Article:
Title: Re: AGEMA Thermovision THV470 camera complete teardown by Fraser
Post by: Fraser on October 05, 2020, 03:10:54 pm
And finally the AGEMA Thermovison THV470 shoulder mounted thermal camera.

The pictures of the teardown of this camera model will follow shortly  :)

Title: Re: AGEMA Thermovision THV470 camera complete teardown by Fraser
Post by: Fraser on October 05, 2020, 03:26:17 pm
Ha Ha, whilst searching out the pictures of the THV470 teardown I found that I had already written a guide to the model series and the faults that I discovered in my THV470 and a friends THV450. It is likely a first draft as I lost interest in posting it but I include it here anyway........... There will be repetition so you can skim that part  ;D

Agema Thermovision 450 & 470 Thermal imaging cameras.


Wavelength : Medium Wave Infra Red (2um-5um)
Cooled or Uncooled: Thermoelectrically cooled
Detector/sensor : MCT 'hot mode' doped SPRITE Detector
Image forming system : Mechanical scanning raster using Lenses and Mirrors
Resolution: 140 lines x 100 sample points per line
Line rate: 4kHz
NETD: 100mK

The Thermovision 450 & 470 are self contained scanner type thermal imaging camera of the shoulder mount format. The camera uses a mechanical mirror based image creation system combined with a SPRITE cooled detector. The detector is cooled, but not by Liquid Nitrogen, Argon gas cooler or a Stirling Cooler. It uses a Peltier element 'stack' operating on the rear of the detector within a vacuum Dewar. The detector is operated at -70C so a long way away from the -196C used in a Liquid Nitrogen or Stirling Cooler based camera. This is achieved by special doping of the SPRITE detector element and careful selection of the Band-Gap.

The Thermovison 870 and its associated 800 controller form a Peltier cooled thermal imaging system that has a separate scanning head driven by a bench mounted controller. The THV450 and 470 are basically a THV870 and its controller combined into a single casing so this teardown may interest owners of the THV870 as well :).

A THV470 appeared on eBay at the right price. This particular example had clearly been stored in conditions conducive to corrosion :( I was hopeful that the camera might respond to some TLC but it was very much a calculated risk.

Initial assessment of the THV470 confirmed that it was not booting and had been stored in damp conditions. The AR coating was separating from the Germanium lenses which is symptomatic of damp induced degradation. The unit appeared to be complete and cared for so had likely fallen out of use and was just placed in storage.
There is a lesson to be learned here though, thermal imaging equipment needs to be stored in appropriate conditions if serious deterioration is to be avoided.

Access to the internal parts in these cameras is made simple by the easily removed side panels. After removing the securing screws the two panels come away from the chassis to reveal the scanning head at the front and the image processing and control  electronics at the rear of the camera. The Peltier cooler sits on the rear of the detector at the mid point of the camera design and has forced air cooling of its heatsink. The scanner section of the unit is basically the head assembly of a THV870 that has been cleverly grafted into a longer chassis that accommodates the image processing electronics. The electronics package comprises a mixture of fixed and removable PCB's. A card rack and backplane is used for the image processing and control PCB's  whilst two large PCB's sit either side of the scanner mechanics in the scanner head. These PCB's deal with the SRITE detector related signals and the Servo drive functions.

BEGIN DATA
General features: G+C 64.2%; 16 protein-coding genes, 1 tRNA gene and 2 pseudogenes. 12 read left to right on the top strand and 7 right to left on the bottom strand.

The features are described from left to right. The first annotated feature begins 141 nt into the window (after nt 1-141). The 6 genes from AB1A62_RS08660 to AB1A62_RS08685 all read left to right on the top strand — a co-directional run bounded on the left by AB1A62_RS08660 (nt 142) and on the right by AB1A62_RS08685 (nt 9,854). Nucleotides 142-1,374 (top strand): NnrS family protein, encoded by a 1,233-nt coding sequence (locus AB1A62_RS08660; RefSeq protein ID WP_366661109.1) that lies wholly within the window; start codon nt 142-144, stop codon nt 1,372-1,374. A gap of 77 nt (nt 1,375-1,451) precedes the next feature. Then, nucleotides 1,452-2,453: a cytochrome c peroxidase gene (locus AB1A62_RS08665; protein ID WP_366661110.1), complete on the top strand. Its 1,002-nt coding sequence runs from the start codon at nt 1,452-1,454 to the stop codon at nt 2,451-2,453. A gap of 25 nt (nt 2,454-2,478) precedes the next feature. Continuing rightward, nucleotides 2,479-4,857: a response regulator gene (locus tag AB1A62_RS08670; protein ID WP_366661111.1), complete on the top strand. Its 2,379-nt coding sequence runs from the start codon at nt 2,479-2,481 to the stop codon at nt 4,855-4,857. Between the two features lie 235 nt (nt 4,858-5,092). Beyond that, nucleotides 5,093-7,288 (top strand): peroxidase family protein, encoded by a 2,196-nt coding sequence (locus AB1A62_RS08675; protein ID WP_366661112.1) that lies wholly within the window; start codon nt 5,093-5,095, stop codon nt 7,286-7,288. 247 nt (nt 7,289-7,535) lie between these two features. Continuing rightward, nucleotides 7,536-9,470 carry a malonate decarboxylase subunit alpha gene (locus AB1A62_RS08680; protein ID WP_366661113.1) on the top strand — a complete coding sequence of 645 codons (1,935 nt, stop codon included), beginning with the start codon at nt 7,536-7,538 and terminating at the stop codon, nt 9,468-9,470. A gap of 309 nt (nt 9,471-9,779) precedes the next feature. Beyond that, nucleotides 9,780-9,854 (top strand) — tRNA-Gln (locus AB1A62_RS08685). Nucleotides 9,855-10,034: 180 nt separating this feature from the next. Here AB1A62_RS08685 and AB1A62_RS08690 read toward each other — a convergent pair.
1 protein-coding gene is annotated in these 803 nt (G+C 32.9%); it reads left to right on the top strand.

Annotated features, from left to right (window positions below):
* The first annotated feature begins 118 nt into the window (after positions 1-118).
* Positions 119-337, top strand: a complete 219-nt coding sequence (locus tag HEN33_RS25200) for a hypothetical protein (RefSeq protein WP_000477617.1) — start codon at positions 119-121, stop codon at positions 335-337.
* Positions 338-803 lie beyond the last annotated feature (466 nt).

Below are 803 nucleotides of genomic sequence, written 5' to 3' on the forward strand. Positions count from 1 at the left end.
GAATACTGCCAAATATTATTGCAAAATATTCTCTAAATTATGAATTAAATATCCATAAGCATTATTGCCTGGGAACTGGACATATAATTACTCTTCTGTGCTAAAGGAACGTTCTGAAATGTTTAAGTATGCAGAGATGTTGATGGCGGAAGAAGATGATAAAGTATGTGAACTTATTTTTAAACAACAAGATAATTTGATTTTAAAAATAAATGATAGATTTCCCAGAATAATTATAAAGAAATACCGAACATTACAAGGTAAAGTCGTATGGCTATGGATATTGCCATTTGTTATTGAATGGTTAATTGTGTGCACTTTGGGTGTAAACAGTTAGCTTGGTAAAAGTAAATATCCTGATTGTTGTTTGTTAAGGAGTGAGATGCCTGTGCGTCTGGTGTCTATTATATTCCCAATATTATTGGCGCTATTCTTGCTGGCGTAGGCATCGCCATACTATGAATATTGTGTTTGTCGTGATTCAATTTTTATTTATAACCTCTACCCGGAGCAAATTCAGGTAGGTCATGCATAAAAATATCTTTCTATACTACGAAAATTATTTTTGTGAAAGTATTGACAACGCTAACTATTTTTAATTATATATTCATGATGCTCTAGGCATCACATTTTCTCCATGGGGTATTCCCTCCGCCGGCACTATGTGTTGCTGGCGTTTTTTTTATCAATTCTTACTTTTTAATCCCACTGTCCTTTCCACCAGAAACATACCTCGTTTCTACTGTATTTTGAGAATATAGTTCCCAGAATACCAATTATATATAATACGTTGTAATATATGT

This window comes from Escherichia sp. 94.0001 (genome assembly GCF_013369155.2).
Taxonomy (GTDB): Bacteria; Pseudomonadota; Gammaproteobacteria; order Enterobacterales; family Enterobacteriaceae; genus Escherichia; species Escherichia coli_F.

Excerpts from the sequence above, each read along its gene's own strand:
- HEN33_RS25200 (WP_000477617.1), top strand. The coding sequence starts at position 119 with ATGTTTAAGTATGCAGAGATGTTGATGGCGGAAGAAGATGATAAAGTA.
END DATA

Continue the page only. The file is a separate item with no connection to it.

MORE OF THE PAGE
All PCB's are easily accessed and removed and it is clear throughout how much thought has gone into the design of this camera and its stable mates. These units a mechanical-electronic hybrids that required expertise in many areas of design and production within the Swedish R&D team. These scanning cameras came from the heydays of AGEMA thermal imaging camera production and predate the BST and Microbolometer sensor arrays. The wonderful AGEMA Thermovision THV550 came after the THV4xx series and provided a very compact cooled thermal imaging camera that made older AGEMA scanner type cameras look very bulky indeed. The cooled THV550 was a palm camcorder format and used a Stirling Cooler and 320 x 240 pixel staring array operating at -196C. The THV550 effectively marked the beginning of the end for the bulky and heavy scanner type thermal imaging cameras like the THV4xx, 8xx, 9xx series. Industry bought the new compact THV550 and either traded-in the old scanner models or left them languishing in storage. Such was likely the fate of my THV470.

So what did I find inside the poorly THV470 ?

First impressions of the interior of the camera were initially good. It looked very clean. I noted some corrosion around the AA sized Lithium Thionyl Chloride memory battery. Sadly removing the other side panel immediately revealed significant leakage of the Lithium cells electrolyte onto the panel. This was an age related failure. the electrolyte has damaged the power PCB that accommodates the cell and the top area of one of the cameras image processing PCB's that sits beneath the cell in the chassis.
Not great, but by no means fatal.